Despite a minor hiccup en route, Lin Dan and Jan Jorgensen tonight confirmed their eagerly-awaited appointment in the second round of the Yonex Denmark Open 2014 tomorrow evening.
There is so much to this storyline and the performance of either Men’s Singles ace in the tournament’s opening salvos added another layer of intrigue for fans to consider as the hours tick by until the big clash at Odense Sports Park.
While two-time Olympic champion and badminton supremo, Lin Dan (featured image; left), was pushed and certainly did not have it all his way against Chinese Taipei’s Chou Tien Chen (right), the gutsy Jorgensen returned to action with as polished a demolition as he could have wished for. Though not much should probably be read into the Chinese legend’s hard-fought 22-20 10-21 21-18 victory over Chou, the night-cap result did spark speculation about whether the last man to beat Lin can be the next man to do so.
“I know there’s a chance but I’ll have to play at my highest level. I was drained after the match in Japan but I love playing him because it brings out the best in me. I’m glad he’s back,” said Jorgensen (featured image; right), recalling the Yonex Open Japan quarter-final in June in which he conquered Lin.
The Dane’s commanding 21-11 21-16 blitz – that condemned Germany’s Marc Zwiebler to an early flight home – was all the more impressive as it was his first competitive foray since his injury-induced retirement at the Li-Ning BWF World Championships. However, there was little that hinted of the 26-year-old’s recent troubles as he glided across the court, looking sharp; showing great anticipation and reflexes; and pouncing at every opportunity for kills. A neat back-hand drop shot to earn the only match point he needed brought a fist pump and a bright smile and, afterwards, even he marvelled at his output.
“I’m quite surprised I did that well. I was taking it easy and felt relaxed. Yes, it was pretty good,” acknowledged Jorgensen who was 14-1 up on his rival in the first game and maintained the lead throughout the second game also.
By contrast, veteran Lin Dan wavered against Chou – ironically the player versus whom Jorgensen retired at the World Championships – at times looking vulnerable and, for a moment, causing nervous spectators to wonder if the dream match-up was in jeopardy. In the end, pedigree prevailed and the maestro – though tested – came through.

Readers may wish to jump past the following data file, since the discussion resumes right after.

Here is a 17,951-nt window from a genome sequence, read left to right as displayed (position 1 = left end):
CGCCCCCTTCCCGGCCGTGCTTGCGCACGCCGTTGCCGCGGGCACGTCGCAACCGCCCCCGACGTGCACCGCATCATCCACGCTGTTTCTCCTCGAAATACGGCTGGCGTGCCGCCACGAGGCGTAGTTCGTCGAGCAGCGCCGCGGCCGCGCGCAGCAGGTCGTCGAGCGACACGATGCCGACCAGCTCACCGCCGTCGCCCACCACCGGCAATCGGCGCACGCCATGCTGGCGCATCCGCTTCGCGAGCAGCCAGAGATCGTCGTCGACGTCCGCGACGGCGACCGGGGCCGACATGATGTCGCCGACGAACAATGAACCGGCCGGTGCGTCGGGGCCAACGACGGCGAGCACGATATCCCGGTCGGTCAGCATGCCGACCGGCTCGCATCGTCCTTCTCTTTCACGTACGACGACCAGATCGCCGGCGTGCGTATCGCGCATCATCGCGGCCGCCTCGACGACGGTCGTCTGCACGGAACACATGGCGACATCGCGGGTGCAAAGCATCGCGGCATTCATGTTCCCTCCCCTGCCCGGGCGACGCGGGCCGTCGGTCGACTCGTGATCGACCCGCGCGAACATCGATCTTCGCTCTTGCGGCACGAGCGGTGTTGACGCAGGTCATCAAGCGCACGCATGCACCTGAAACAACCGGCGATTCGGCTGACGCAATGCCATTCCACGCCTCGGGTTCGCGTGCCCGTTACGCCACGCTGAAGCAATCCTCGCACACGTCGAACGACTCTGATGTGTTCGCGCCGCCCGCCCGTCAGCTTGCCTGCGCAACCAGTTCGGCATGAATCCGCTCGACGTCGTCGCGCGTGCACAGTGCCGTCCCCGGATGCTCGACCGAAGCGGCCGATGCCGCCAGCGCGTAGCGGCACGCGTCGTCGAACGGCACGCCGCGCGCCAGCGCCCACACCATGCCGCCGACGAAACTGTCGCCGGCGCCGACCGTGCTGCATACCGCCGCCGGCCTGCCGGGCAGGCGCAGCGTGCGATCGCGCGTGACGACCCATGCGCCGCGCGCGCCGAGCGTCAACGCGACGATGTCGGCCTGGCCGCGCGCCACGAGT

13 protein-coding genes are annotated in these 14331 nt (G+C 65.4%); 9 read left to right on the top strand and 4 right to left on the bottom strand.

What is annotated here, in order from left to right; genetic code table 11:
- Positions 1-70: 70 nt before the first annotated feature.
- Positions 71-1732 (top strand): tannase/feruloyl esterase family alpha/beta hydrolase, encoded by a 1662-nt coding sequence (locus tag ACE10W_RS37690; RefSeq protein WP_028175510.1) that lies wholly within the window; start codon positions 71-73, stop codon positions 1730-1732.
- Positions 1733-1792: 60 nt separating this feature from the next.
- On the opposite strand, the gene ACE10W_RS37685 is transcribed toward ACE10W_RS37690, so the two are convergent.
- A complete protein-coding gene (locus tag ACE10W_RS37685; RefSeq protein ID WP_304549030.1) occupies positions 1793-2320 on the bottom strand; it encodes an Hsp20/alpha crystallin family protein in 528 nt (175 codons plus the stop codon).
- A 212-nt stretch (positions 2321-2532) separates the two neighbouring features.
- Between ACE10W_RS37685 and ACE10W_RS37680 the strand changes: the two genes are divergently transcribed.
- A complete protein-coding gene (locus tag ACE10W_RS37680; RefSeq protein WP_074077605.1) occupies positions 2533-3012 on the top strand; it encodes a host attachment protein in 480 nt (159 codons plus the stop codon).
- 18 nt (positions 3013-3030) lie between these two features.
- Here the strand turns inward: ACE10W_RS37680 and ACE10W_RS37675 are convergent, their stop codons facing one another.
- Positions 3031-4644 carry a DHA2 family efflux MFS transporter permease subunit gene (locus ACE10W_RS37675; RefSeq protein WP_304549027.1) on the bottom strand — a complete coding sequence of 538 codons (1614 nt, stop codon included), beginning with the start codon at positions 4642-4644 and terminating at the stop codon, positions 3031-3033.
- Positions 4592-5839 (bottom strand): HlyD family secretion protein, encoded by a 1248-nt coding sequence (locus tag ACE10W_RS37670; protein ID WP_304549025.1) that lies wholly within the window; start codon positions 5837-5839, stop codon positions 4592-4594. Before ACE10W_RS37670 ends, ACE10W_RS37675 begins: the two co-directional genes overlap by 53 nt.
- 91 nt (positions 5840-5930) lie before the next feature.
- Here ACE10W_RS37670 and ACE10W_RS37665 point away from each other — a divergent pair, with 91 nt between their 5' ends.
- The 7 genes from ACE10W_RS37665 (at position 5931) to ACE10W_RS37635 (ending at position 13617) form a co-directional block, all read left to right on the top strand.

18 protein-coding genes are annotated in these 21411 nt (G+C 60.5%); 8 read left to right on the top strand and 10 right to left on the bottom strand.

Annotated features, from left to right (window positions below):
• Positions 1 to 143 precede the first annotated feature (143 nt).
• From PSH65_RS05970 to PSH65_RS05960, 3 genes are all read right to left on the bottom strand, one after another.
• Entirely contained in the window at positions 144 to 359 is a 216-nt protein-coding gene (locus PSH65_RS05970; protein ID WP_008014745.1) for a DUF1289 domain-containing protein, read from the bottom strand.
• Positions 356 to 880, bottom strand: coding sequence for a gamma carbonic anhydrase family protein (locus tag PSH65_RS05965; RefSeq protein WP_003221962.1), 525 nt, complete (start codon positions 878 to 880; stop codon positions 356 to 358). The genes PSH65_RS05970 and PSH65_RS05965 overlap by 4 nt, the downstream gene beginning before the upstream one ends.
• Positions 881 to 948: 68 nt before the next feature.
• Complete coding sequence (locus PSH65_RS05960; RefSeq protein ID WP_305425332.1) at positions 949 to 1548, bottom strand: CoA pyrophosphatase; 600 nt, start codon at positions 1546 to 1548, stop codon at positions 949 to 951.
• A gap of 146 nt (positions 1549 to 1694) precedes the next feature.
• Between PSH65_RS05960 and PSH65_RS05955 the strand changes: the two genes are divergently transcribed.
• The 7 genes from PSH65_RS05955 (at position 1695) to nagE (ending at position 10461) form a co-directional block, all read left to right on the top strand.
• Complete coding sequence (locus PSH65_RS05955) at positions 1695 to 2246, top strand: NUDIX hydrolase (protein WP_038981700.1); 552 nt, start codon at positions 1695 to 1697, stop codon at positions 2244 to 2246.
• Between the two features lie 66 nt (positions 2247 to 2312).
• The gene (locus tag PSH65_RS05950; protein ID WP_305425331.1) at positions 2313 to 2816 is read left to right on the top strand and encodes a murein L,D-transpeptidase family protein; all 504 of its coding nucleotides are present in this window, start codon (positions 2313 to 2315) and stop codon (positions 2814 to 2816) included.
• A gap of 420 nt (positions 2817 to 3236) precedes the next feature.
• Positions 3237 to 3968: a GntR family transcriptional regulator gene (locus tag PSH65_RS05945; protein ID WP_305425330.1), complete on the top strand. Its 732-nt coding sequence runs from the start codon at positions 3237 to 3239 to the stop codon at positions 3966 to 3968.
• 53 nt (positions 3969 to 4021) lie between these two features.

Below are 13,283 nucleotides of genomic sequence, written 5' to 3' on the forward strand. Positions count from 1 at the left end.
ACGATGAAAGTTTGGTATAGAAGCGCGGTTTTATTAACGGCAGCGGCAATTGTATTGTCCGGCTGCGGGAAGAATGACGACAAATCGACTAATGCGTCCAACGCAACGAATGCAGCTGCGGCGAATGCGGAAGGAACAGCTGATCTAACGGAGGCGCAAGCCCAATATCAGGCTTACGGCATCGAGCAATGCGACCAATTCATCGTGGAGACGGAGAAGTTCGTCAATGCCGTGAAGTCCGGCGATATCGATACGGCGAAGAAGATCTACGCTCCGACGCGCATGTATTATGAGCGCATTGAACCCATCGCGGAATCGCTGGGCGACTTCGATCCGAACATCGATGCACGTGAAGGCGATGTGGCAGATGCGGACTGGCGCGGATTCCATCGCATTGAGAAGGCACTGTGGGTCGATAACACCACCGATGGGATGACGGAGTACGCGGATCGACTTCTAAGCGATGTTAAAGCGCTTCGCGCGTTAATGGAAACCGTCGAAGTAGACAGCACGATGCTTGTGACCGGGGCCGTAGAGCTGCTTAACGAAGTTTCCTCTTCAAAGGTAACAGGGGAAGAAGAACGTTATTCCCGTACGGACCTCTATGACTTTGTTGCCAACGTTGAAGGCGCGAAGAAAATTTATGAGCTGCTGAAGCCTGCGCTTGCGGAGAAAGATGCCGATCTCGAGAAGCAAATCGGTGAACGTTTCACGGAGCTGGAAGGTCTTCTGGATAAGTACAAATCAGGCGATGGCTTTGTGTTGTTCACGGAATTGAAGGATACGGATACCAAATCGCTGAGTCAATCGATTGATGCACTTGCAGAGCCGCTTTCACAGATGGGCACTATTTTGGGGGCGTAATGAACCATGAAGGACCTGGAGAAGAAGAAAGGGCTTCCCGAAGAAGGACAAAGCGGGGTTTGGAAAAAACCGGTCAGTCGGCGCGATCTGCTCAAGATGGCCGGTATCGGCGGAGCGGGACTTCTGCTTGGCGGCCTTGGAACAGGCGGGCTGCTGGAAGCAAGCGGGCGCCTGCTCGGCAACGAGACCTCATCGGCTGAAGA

Having declared his mission is to reach the prestigious BWF Destination Dubai World Superseries Finals in December, Lin Dan – lying way back in the pack at No.29 – will have to take the rankings by storm in the remaining four tournaments to make the elite top eight; stops in France, China and Hong Kong follow. A stumble here would massively dent his ambitions.
Meanwhile, most of the first round passed uneventfully, with the main actors playing their parts according to script and progressing to the next stage. However, there was disappointment in Men’s Singles for Odense’s own Viktor Axelsen (above; left) as well as No.5 seed Tommy Sugiarto (Indonesia), No. 6 seed Wang Zhengming (China), Rajiv Ouseph (England) and another Danish hope, Hans-Kristian Vittinghus, who appeared set to come from behind to beat Frenchman, Brice Leverdez (above; right).
Led by China’s dominant trio of Li Xuerui, Wang Shixian and defending Denmark Open champion, Wang Yihan, Women’s Singles too is chock-full of talent. India’s duo of Saina Nehwal and PV Sindhu are in the mix plus Sung Ji Hyun of Korea; Ratchanok Intanon (Thailand) and Japan’s Minatsu Mitani, Sayaka Takahashi and Akane Yamaguchi. Only the departures of No.6 seed Bae Yeon Ju (Korea) – plummeting 21-14 21-15 to Thailand’s Busanan Ongbumrungpan (below) – and Chinese Taipei’s Tai Tzu Ying would have raised any eyebrows. The latter fell 16-21 22-20 21-16 early in the day to promising American, Beiwen Zhang.
* After being derailed in the Li-Ning BWF World Championships, the Chinese combo of Bao Yixin/Tang Jinhua was eager to get back on track on the tournament circuit, ousting Danish rivals, Line Damkjaer Kruse/Marie Roepke, 22-20 21-13. Meanwhile, Eefje Muskens and Selena Piek (below) of the Netherlands enhanced their Women’s Doubles credentials with a smooth 21-17 21-15 win over India’s Jwala Gutta/Ashwini Ponnappa.
* Declaring they are “highly motivated” to win their first Denmark Open, Indonesia’s Mohammad Ahsan/Hendra Setiawan made a decent start, defeating Men’s Doubles opponents, Hirokatsu Hashimoto/Noriyasu Hirata of Japan, 22-20 24-22. Korea’s three top pairs, including title-holders Lee Yong Dae/Yoo Yeon Seong and World champions Ko Sung Hyun/Shin Baek Choel, also advanced to the second round.
* Brother-and-sister partners, Markis Kido and Pia Zebadiah Bernadeth, won their respective level-doubles matches but failed to find their range against Japan’s Keigo Sonoda/Shizuka Matsuo (below) in Mixed Doubles. The Indonesians lost the hard-fought battle, 27-25 21-19.